International water issues

Lack of access to clean water in developing countries is one of the most pressing problems facing humanity as we enter the 21st century. It is estimated that each year more than one billion people have little choice but to resort to using potentially harmful sources of water. According to the World Health Organisation, four out of 10 people in the world do not have access to even a simple pit latrine and nearly two out of 10 have no source of safe drinking water. An estimated 3,900 children die every day as a result.

The United Nations has Millennium Development Goals to reduce by half the proportion of people without access to safe drinking water and basic sanitation by 2015 and designated 2008 the UN Year of Sanitation.

A number of environmental health practitioners from the UK have dedicated themselves to helping people in developing countries develop decent standards of public and environmental health. One organisation working to bring clean water to communities across the globe is Water for Kids.

It has set up successful projects in countries including Peru, the Gambia and Tanzania. The CIEH is an active sponsor of the charity. Another charity with similar aims is Water Aid.

International protocol on water and health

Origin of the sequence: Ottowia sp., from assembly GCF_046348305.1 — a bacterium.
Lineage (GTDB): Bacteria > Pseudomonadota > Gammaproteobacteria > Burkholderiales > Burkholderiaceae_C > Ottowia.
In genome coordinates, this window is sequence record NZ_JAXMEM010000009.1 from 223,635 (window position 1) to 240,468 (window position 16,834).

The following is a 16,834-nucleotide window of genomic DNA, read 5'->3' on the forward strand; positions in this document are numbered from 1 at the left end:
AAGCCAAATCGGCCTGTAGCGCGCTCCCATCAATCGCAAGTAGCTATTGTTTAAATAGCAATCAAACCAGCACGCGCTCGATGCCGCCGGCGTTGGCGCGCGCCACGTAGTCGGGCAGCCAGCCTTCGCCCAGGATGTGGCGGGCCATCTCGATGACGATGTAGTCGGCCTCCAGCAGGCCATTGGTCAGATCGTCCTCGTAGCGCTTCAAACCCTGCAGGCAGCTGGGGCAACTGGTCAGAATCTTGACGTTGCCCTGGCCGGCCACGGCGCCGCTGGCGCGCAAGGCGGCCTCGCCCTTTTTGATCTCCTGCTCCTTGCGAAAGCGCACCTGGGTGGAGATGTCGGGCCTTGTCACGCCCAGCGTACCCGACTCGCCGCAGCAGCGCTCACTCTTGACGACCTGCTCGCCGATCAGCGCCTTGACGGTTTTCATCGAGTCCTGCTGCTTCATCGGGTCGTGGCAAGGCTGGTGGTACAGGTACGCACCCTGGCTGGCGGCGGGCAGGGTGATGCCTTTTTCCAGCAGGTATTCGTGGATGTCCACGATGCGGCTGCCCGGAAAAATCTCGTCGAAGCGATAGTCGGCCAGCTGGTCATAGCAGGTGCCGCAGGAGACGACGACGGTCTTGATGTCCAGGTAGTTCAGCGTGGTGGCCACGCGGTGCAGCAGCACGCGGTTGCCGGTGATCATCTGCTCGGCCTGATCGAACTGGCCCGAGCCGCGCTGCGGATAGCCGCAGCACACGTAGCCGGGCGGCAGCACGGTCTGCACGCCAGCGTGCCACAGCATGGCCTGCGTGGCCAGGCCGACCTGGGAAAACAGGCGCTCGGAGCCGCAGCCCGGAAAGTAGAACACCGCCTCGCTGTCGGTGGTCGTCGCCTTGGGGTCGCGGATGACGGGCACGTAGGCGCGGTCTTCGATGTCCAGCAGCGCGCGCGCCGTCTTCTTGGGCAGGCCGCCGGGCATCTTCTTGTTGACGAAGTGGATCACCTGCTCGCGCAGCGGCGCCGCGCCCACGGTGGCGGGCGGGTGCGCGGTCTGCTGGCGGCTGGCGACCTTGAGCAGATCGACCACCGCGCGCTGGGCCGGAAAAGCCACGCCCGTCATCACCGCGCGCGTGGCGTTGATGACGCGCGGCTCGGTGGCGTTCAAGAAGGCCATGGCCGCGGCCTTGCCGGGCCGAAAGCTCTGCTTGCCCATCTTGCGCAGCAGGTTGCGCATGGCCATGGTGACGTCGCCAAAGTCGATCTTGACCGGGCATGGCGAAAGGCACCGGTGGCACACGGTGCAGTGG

In 1999 the Third Ministerial Conference on Environment and Health in London adopted a Protocol on Water and Health.

The Protocol was added to the 1992 Convention on the Protection and Use of Transboundary Watercourses and International Lakes and came into force in August 2005, becoming legally binding for the ratifying countries.

As the first major international legal approach for the prevention, control and reduction of water-related diseases in Europe, the Protocol requires signatories to establish and maintain comprehensive national and / or local surveillance and early warning systems to prevent, and respond to, water-related diseases.

The signatories also agreed to promote international co-operation to establish joint or co-ordinated systems for: surveillance and early warning systems; contingency plans; and responses to outbreaks and incidents of water-related diseases and significant threats of such outbreaks.

By adopting the Protocol, the signatory countries agreed to take all appropriate measures to achieve:

  • Adequate supplies of wholesome drinking-water
  • Adequate sanitation of a standard that sufficiently protects human health and the environment
  • Effective protection of water resources used as sources of drinking-water, and their related water ecosystems, from pollution from other causes
  • Adequate safeguards for human health against water-related diseases
  • Effective systems for monitoring and responding to outbreaks or incidents of water-related diseases
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